|Молчание не всегда доказывает присутствие ума, но оно доказывает отсутствие глупости. - П. Буаст|
Vol. 1, No. 35, Part II, 21 May1997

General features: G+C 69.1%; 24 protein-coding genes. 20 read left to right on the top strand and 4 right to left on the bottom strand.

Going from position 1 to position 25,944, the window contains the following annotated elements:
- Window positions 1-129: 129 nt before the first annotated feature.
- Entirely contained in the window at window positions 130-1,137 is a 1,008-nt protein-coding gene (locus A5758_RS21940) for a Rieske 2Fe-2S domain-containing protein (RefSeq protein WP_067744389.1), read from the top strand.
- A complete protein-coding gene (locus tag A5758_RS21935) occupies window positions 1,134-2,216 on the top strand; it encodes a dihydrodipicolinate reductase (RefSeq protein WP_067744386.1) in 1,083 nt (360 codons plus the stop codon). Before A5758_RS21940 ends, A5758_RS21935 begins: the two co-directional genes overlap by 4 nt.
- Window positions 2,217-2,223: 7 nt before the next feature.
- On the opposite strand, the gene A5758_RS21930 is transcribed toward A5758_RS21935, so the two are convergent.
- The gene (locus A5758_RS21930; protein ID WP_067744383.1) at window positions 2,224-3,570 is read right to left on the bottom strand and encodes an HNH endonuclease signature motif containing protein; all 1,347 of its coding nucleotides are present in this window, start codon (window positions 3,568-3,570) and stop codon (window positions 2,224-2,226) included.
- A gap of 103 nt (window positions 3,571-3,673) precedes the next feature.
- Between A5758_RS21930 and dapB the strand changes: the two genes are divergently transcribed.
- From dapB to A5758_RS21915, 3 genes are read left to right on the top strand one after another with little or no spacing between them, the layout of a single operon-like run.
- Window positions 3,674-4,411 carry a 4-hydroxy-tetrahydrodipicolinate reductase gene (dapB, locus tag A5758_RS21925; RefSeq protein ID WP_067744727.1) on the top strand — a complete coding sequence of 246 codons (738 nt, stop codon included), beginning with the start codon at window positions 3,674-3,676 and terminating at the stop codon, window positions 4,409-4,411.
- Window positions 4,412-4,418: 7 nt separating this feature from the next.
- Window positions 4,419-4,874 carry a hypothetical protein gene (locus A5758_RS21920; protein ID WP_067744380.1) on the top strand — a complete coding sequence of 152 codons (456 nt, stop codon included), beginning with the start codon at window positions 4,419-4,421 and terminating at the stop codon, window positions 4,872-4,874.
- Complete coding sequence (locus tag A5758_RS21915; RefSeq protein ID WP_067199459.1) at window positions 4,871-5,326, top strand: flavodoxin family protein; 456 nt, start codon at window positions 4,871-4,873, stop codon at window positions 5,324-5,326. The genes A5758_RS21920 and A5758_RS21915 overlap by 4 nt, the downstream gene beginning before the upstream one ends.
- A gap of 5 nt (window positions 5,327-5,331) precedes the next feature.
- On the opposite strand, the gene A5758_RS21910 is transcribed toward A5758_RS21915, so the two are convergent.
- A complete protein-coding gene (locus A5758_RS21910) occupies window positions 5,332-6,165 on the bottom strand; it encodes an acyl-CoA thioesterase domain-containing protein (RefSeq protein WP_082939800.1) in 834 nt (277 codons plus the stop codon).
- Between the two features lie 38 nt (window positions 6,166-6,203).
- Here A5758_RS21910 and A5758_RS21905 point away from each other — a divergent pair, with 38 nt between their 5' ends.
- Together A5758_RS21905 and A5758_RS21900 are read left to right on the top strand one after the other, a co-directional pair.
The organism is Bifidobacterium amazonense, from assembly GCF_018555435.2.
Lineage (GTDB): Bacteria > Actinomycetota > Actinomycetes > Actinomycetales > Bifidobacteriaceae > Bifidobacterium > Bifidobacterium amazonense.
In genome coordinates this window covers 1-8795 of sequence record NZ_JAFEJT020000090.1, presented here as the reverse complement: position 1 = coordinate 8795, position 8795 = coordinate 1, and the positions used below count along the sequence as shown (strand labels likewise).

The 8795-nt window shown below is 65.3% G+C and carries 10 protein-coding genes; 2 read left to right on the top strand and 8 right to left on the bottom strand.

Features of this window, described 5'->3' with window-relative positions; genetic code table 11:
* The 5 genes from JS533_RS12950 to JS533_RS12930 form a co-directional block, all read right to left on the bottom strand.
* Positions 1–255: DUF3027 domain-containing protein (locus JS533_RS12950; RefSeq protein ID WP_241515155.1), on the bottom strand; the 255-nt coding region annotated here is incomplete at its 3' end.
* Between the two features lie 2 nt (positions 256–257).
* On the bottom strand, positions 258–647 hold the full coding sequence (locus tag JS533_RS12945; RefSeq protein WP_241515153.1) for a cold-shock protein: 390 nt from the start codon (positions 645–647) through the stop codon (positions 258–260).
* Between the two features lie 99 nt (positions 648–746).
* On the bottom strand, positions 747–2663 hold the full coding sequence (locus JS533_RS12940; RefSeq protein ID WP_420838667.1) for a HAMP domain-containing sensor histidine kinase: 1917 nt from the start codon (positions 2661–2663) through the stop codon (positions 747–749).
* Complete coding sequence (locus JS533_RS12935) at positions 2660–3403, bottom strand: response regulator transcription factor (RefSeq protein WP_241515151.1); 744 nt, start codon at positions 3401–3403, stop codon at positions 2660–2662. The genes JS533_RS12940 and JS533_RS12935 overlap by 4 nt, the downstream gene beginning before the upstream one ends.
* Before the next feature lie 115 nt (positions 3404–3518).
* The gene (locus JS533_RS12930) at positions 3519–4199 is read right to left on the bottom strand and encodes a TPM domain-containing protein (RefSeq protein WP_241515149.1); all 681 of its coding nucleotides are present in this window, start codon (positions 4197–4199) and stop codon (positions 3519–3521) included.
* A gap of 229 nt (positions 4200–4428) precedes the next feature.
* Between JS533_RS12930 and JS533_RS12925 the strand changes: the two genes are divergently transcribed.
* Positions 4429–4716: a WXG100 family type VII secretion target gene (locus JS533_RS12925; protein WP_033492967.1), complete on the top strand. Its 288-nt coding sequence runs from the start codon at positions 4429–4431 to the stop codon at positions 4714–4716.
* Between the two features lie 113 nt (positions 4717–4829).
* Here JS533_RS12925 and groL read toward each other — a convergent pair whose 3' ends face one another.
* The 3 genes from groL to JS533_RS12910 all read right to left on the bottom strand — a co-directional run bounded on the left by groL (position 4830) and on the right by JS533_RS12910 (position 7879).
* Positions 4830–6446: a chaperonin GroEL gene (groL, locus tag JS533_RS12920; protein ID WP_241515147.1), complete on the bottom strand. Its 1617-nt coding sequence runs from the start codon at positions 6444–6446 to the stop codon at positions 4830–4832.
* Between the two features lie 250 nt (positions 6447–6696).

Vol. 1, No. 35, Part II, 21 May1997 This is Part II of Radio Free Europe/Radio Liberty's Newsline. Part II is a compilation of news concerning Central, Eastern, and Southeastern Europe. Part I, covering Russia, Transcaucasia and Central Asia, is distributed simultaneously as a second document. Back issues of RFE/RL NewsLine are available through RFE/RL's WWW pages: http://www.rferl.org/newsline/search/ Back issues of the OMRI Daily Digest are available through OMRI's WWW pages: http://www.omri.cz/ xxxxxxxxxxxxxxxxxxxxxxxxxxxxxxxxxxxxxxxxxxxxxxxxxxxxxxxxxxxx Headlines, Part II * POLISH PRESIDENT IN UKRAINE TO SIGN RECONCILIATION PACT * CZECH GOVERNMENT TO BE RESHUFFLED * ALBANIAN LEADERS REACH ELECTION AGREEMENT xxxxxxxxxxxxxxxxxxxxxxxxxxxxxxxxxxxxxxxxxxxxxxxxxxxxxxxxxxxx EAST-CENTRAL EUROPE POLISH PRESIDENT IN UKRAINE TO SIGN RECONCILIATION PACT. Alexander Kwasniewski and Ukrainian President Leonid Kuchma are to sign a declaration of reconciliation in Kyiv today, Ukrainian and Polish media report. The declaration is designed to help overcome three centuries of rivalry and hostilities, including the killing of tens of thousands of Poles by pro- Nazi Ukrainian nationalists in 1943 and communist Poland's mass expulsion of ethnic Ukrainians in 1947. Kwasniewski told reporters yesterday that "we want to broaden the opportunities for young Poles and Ukrainians...but we also want these relations to have an effect on the region and Europe as a whole." He said he hopes a cooperation agreement between NATO and Ukraine will be signed soon, adding that NATO enlargement will have a positive effect on European security. Today, Kwasniewski addressed the Urkainian parliament. EU APPROVES ASSISTANCE TO UKRAINE, KYRGYZSTAN. The European Commission announced yesterday its approval of technical assistance programs for Ukraine and Kyrgyzstan this year within the framework of the TACIS program, RFE/RL's Brussels correspondent reported. The goal of the TACIS program is to support and accelerate the transition to a market economy. The assistance programs will be in the form of non-repayable grants, amounting to some $30 million for Ukraine and about $8 million for Kyrgyzstan. The program for Ukraine is focused on support for economic reform and developing the private sector. ESTONIAN PRESIDENT IN FINLAND. Lennart Meri met with his Finnish counterpart, Martti Ahtisaari, in Helsinki yesterday to discuss. Estonian membership in the EU, ETA reported. Ahtisaari repeated that Finland fully supports Estonia's joining the union in the first round of its expansion. Meri also met with Finnish Prime Minister Paavo Lipponen, who spoke about his recent visit to Moscow, during which he had said Finland was prepared to help Estonia and Russia resolve their differences. Another round of Estonian-Russian talks are due to take place next month. LATVIA RESPONDS ANGRILY TO YELTSIN'S COMMENTS ON NATO ACCORD. Deputy Foreign Minister Maris Riekstins has harshly criticized Russian officials who "evoke the legitimate rights of the Baltic countries," AFP reported yesterday. He was speaking the day after Russian President Boris Yeltsin warned Moscow would "reconsider its relations" with NATO if the alliance expands to include former Soviet republics. Riekstins stressed each country's sovereign right to choose its security system and added that "no OSCE member country has the right to call into question this basic principle." Meanwhile, President Guntis Ulmanis pledged yesterday to consider granting citizenship to aliens more quickly. ITAR-TASS quoted Ulmanis as telling parliamentary leaders that Latvia cannot remain a "special" country in which 30% of residents have not been citizens "for a long time." The majority of Latvia's non-citizens are ethnic Russians who settled in the country during the Soviet era. LITHUANIAN PRESIDENT ON DIVIDING LAKE VISTYTIS. Algirdas Brazauskas has stressed he is seeking to have Lake Vistytis divided equally between Lithuania and Russia, BNS reported. The president was speaking to local inhabitants during a visit yesterday to the Vistytis border crossing. He said he will "do everything" to ensure that the part of the lake that belonged to Lithuania before the Soviet occupation remains in Lithuanian hands. The border through Lake Vistytis is the only stumbling block to the signing of a border treaty between Lithuania and Russia. Kaliningrad Oblast is claiming all of the lake, while Lithuania wants to halve it on the basis of the pre-war border treaty between Lithuania and Germany. Also yesterday, Italian President Oscar Luigi Scalfaro praised Lithuania for maintaining good ties with Russia while seeking membership in NATO and the EU. Scalfaro met with Lithuanian leaders in Vilnius yesterday. He is due to arrive in Riga today. BALTIC DEFENSE COLLEGE TO BE SET UP IN TARTU. The Baltic Military Command has announced the creation of a Baltic Defense College, BNS reported. The Latvian and Estonian commanders in chief and the Lithuanian deputy chief commander made the decision at a 19-20 May meeting in Riga. The college will be established in Tartu, Estonia, and will train officers from the Baltic States. The project is supported by Denmark, Norway, Finland, and Sweden. CZECH GOVERNMENT TO BE RESHUFFLED. The chairmen of the three coalition parties agreed at a meeting late last night that the government will soon be reshuffled, Czech Radio reported. No details have been given on how many ministers may be affected. The meeting was hastily arranged in an apparent bid to prevent the opposition Social Democrats from asking the parliament today to adopt a resolution on recalling some ministers. Approval ratings for the government and for Prime Minister Vaclav Klaus's Civic Democratic Party have been dropping steadily. An opinion poll by the Factum agency, published in today's Mlada Fronta Dnes, indicates that nearly 40% of Czechs think Premier Vaclav Klaus should resign, while 38% believe he should remain in office but that some ministers should leave. U.S. OFFICIAL SAYS SLOVAKIA, BULGARIA NOT READY FOR NATO. Congressman Christopher Smith, co-chairman of the U.S. Commission on Security and Cooperation in Europe, says Slovakia's treatment of ethnic minorities and the growing violence and intolerance against the political opposition and media there "work against" the country's being included in the first round of NATO expansion, RFE/RL's Washington correspondent reported yesterday. Smith said Bulgaria has made impressive strides but still has to address issues such as civilian control of the military and religious freedom. The commission yesterday held another Congressional hearing on the human rights aspects of NATO enlargement. The Slovak, Bulgarian, and Hungarian ambassadors were invited to present their country's views on why they should be included in NATO. UPDATE ON SLOVAK REFERENDUM. The Slovak government yesterday asked President Michal Kovac to postpone the referendum on NATO membership and direct presidential elections until the Constitutional Court decides whether the constitution can be changed by a referendum, RFE/RL's Bratislava office reported. Meanwhile, opposition politicians have accused the government of hindering the distribution of referendum ballots in some districts. Interior Minister Ivan Krajci repeated he is opposed to distributing ballots with four questions until the Constitutional Court decides whether the question on direct presidential elections is legally binding. If the court were to decide that the constitution cannot be changed by a referendum, Krajci would distribute ballots with only three questions. The Central Referendum Commission ordered ballots with four questions to be distributed, but Krajci said yesterday that "the government is my boss." HUNGARY, ITALY, SLOVENIA TO ESTABLISH JOINT BRIGADE. Hungary, Italy, and Slovenia have agreed to create a joint military brigade by 1998 and to hold joint military maneuvers, Hungarian media report. The decision was taken in Budapest yesterday at the first meeting of Premiers Gyula Horn, Romano Prodi, and Janez Drnovsek. Prodi said his country unconditionally supports Hungary's and Slovenia's accession to NATO and the EU and would prefer to see both countries included in the first wave of expansion. The three premiers said preparations have begun for the construction of an international traffic corridor to be built from Trieste through Ljubljana and Budapest to Kiev. They also agreed to step up cooperation in a number of areas, including the environment, education, and judicial affairs. HUNGARIAN OPPOSITION LEADER CALLS COALITION "LIBERAL-BOLSHEVIK". Independent Smallholder Party leader Jozsef Torgyan repeatedly said in the parliament yesterday that the ruling coalition is "liberal-bolshevik", Budapest dailies report. Zoltan Szabo, state secretary at the Ministry of Culture, responded by recalling that Nazi Propaganda Minister Joseph Goebbels and wartime Hungarian fascist leader Ferenc Szalasi both drew parallels between bolshevism and liberalism as symptoms of a "Jewish plague". He said Torgyan, hiding behind his immunity as a parliamentary deputy, has used the same terms to refer to Jews. Former Prime Minister Peter Boross of the Hungarian Democratic Forum described Szabo's remarks as "unworthy" of the parliament. SOUTHEASTERN EUROPE ALBANIAN LEADERS REACH ELECTION AGREEMENT. President Sali Berisha and Prime Minister Bashkim Fino made a deal in Tirana last night that could allow the 29 June elections to go ahead if the political parties agree. Details of the agreement have not been made public, but it appears that Fino's government will select the electoral commission and invite foreign observers. News agencies report from Tirana this morning that international pressure was crucial in convincing Berisha to compromise. Social Democratic leader Skender Gjinushi said, however, that his party will insist the government also control the secret police and the electronic media. He noted that the question of gerrymandering electoral districts in favor of Berisha's Democratic Party has not been solved. KOSOVO LIBERATION ARMY CLAIMS RESPONSIBILITY FOR KILLING. The Kosovo Liberation Army (UCK) issued a press statement in Pristina yesterday saying it was behind two recent violent incidents that left one ethnic Albanian dead and two Serbian policemen wounded (see RFE/RL Newsline,. 19 May 1997). The UCK said it killed the man as part of a campaign against Albanians it considers to be collaborators with the Serbian authorities. The statement also slammed the mainstream Kosovar leadership, calling its policy of non-violence "ineffective" and saying it gives the Albanian people "false hope." HAGUE COURT LOOKS INTO LEAK. The International Criminal Tribunal for the Former Yugoslavia has interrupted for two days the trial of three Muslims and one Croat in connection with atrocities against Serbs at the Celebici concentration camp. An RFE/RL correspondent reported from The Hague yesterday that the court authorities have stopped work in order to investigate how a Bosnian newspaper obtained and published a list of 70 witnesses in the case. Some of the witnesses wanted their names kept confidential. Prominent Croatian politician Stipe Mesic told RFE/RL from Zagreb recently that someone at the tribunal leaked his interview with court officials (see "End Note," RFE/RL Newsline, 20 May 1997). Meanwhile, the UN Security Council yesterday elected to the tribunal 11 judges, none of whom comes from Eastern Europe. U.S., UN BLAST CROATIA. U.S. Ambassador to Croatia Peter Galbraith told a press conference in Zagreb yesterday that "Croatia will go no further in the process of integration into Western institutions unless and until all Croatian Serbs who wish to return to Croatia are able to do this." He added that Washington is "appalled" at recent attacks on ethnic Serbs who tried to return to their homes in the Banija region. This is reported to be the toughest language Galbraith has used in public. Meanwhile, UN human rights envoy Elisabeth Rehn wrote Croatian Foreign Minister Mate Granic in Zagreb yesterday to express "serious concern" about the treatment of Croatia's ethnic Serbs. She warned that failure to remedy the situation could lead to "a tragedy for the peaceful reintegration of Eastern Slavonia." The Croatian authorities told Rehn that the Serbs are looting homes, churches, and museums in that region. MONTENEGRIN PARLIAMENT PASSES SECURITY LAW. The legislature approved a new security law yesterday, Belgrade media report. Opposition deputies walked out before the vote, saying the bill reflects an internal dispute within the governing Democratic Socialist Party (DPS) and does not involve other parties. Novak Kilibarda, a prominent politician of the Popular Concord opposition group, said the DPS wants changes in the security apparatus in time to secure President Momir Bulatovic's re-election later this year. SLOVENIAN RAILWAY WORKERS STAGE TEN-DAY STRIKE. More than 2,500 of the 9,655 employees of Slovenian state railways walked off the job yesterday in a pay dispute. The government had made an offer, but union spokesmen said it was too low, an RFE/RL correspondent reported from Ljubljana. In Budapest, Slovenian Prime Minister Janez Drnovsek said his government will be "firm" in dealing with the strike, lest labor unrest spread to other sectors. The minimum wage for a railway worker is currently about $240 per month. Meanwhile in Serbia, the health workers' strike continues. The Kragujevac arms factory, the Jugopetrol-Kosovo enterprise, and some textile workers are also striking over back pay. ROMANIAN PRIME MINISTER IN NETHERLANDS. Victor Ciorbea paid a one-day visit to The Hague yesterday and met with Prime Minister Wim Kok, who said his country has not yet made a decision on which states it will support to join an enlarged NATO, Radio Bucharest reported. He also told Ciorbea that The Netherlands, which currently holds the EU presidency, welcomes Bucharest's reform efforts. Kok said he is sure Romania will be among the countries with which the union will start membership negotiations next year. Those negotiations, he added, will be based on "strict objective, economic criteria." ROMANIAN PARLIAMENT REJECTS OPPOSITION MOTION. The Chamber of Deputies yesterday rejected a motion by the opposition criticizing what it regards as an infringement of the Law on Local Administration. The opposition says the law prohibits Ciorbea from holding the posts of Bucharest mayor and premier simultaneously. It is demanding that he resign from the mayoralty. The government responded that Ciorbea is not breaking the law because he has not fulfilled his mayoral duties since an acting mayor replaced him, RFE/RL's Bucharest bureau reported. The government intends to amend the law to allow mayors to retain their position while serving in government, although they would have to "suspend activity" while holding an executive position. The opposition also objects to the procedure chosen by the government to pass the amendment. Called "urgent government ordinance," this procedure does away with debate in the parliament and requires only the legislature's approval. OMBUDSMAN ELECTED IN ROMANIA. The Senate yesterday elected Paul Mitroi as Romania's first ombudsman, RFE/RL's Bucharest bureau reported. The institution was first introduced in the constitution approved in 1991, but the law defining the ombudsman's role was approved only this year. Mitroi, who was nominated by the governing National Liberal Party, defeated the candidate of the opposition Party of Social Democracy in Romania, Rodica Stanoiu. Mitroi, aged 60, is a judge at the Supreme Court of Justice. He was expelled from the Faculty of Law in 1956 and was imprisoned for eight months for "propaganda against the [communist] state." PARTNERSHIP FOR PEACE EXERCISE IN MOLDOVA. The first Partnership for Peace exercise to take place in Moldova and the first ever on the territory of a former Soviet republic began this week in Balti, in the northern part of the country. BASA-press reported that the exercise, called Medceur '97, involves about 80 U.S. medical troops and some 250 Moldovan troops, who will simulate emergency rescue operations. OUTGOING BULGARIAN PREMIER PRESENTS FINAL REPORT TO PRESIDENT. Stefan Sofiyanski yesterday presented to President Petar Stoyanov the final report on his government's activity and noted he was proud of having helped Bulgaria survive its worst economic crisis. He said he hoped the new government will have the same public support as his cabinet has enjoyed during its three months in office, an RFE/RL correspondent in Sofia reported. BULGARIAN AUTHORITIES TO MONITOR CORRUPTION IN MASS PRIVATIZATION. The Interior Ministry says it has uncovered economic crimes amounting to $19 million since the caretaker government replaced the former Socialist government in February. Mincho Yashev, head of the ministry's economic police department, said his investigators will closely monitor all voucher funds set up under the mass privatization program, Reuters reported yesterday. The funds are to pool share vouchers issued to individuals. Yashev also said 200,000 illegally pirated audio compact discs have been seized in Bulgaria since February, and that the new government is determined to change Bulgaria's reputation as the biggest producer of pirate CDs after China. Industry officials say state and private plants in Bulgaria illegally copied more than 20 million CDs last year. xxxxxxxxxxxxxxxxxxxxxxxxxxxxxxxxxxxxxxxxxxxxxxxxxxxxxxxxxxxxx Copyright (c) 1997 RFE/RL, Inc. 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